"We've had quarters where we were way below the average, and there have been times when we're over," he said. "It's an ongoing thing that happens all the time."
Even so, Kanawha County Commissioner Dave Hardy is asking county officials to look into Cedar Grove's water quality.
"I take this very seriously," Hardy said. "I think it's clear that all these municipal water systems need to stay within the federal limits."
Ray said water plants weren't required to test for haloacetic acids until 2004. But she said independently run water plants will have a harder and harder time meeting federal standards as equipment ages and standards are tightened.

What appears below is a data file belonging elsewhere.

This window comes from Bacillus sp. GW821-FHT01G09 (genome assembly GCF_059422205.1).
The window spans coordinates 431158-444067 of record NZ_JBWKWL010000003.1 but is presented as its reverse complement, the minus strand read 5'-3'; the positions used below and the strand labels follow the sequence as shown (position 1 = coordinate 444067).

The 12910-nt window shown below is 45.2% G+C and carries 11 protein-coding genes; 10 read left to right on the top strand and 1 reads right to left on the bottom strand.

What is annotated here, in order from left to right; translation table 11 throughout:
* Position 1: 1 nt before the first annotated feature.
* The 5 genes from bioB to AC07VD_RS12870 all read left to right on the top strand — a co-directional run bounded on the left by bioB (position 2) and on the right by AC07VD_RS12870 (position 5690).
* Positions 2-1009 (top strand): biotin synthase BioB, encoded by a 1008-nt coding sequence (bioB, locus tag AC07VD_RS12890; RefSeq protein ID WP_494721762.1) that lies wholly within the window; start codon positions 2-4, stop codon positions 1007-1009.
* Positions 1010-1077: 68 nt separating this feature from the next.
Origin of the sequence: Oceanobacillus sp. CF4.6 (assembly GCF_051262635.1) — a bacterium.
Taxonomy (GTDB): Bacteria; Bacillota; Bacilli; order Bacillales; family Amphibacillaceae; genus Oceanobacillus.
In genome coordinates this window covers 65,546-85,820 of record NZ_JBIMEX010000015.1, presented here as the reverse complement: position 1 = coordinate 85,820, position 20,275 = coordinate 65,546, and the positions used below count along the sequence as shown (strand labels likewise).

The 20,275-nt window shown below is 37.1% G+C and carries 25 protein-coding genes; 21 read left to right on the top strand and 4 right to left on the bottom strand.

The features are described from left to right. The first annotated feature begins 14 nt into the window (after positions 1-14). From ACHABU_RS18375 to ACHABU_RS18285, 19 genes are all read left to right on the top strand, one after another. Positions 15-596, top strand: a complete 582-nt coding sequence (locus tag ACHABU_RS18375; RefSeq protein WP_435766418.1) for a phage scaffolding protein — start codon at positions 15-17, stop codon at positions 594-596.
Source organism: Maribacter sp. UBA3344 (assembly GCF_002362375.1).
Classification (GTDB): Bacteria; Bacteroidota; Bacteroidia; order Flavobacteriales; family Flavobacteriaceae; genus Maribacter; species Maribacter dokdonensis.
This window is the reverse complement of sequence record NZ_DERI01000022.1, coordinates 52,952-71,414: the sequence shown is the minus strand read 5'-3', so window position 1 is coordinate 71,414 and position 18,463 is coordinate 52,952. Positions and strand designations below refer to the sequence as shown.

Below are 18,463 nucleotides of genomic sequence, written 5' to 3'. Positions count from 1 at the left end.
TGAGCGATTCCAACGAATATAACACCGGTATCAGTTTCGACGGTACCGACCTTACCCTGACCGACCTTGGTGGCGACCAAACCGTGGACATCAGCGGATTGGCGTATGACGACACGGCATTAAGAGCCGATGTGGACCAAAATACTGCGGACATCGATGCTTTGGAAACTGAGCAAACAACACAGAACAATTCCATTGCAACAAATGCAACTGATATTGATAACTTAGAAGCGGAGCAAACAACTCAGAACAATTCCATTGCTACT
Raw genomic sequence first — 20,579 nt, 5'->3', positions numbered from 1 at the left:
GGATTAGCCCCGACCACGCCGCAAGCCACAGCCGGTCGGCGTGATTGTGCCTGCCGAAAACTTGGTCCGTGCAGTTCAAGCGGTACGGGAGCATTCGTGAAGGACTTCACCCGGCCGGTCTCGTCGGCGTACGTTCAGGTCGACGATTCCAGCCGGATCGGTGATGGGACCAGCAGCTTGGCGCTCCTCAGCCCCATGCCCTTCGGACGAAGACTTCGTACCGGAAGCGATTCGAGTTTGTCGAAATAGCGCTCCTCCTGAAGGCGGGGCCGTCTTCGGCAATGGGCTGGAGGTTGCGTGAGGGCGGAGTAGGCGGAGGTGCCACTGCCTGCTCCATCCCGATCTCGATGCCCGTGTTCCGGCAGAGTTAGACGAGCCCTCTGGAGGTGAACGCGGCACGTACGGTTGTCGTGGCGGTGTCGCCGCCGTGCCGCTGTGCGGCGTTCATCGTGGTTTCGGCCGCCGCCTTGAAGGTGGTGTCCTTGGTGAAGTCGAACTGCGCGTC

"It's just really tough for these small water systems," she said.
Many officials think the only way small systems like Cedar Grove can continue to meet federal water quality guidelines is to turn over their operations to larger outfits like West Virginia American Water. "The time of these stand-alone water companies is past," said Kanawha County Commission President Kent Carper.
"I don't see any reason why we would have to turn it over to West Virginia American Water," he said.
Reach Rusty Marks at rustyma...@wvgazette.com or 304-348-1215.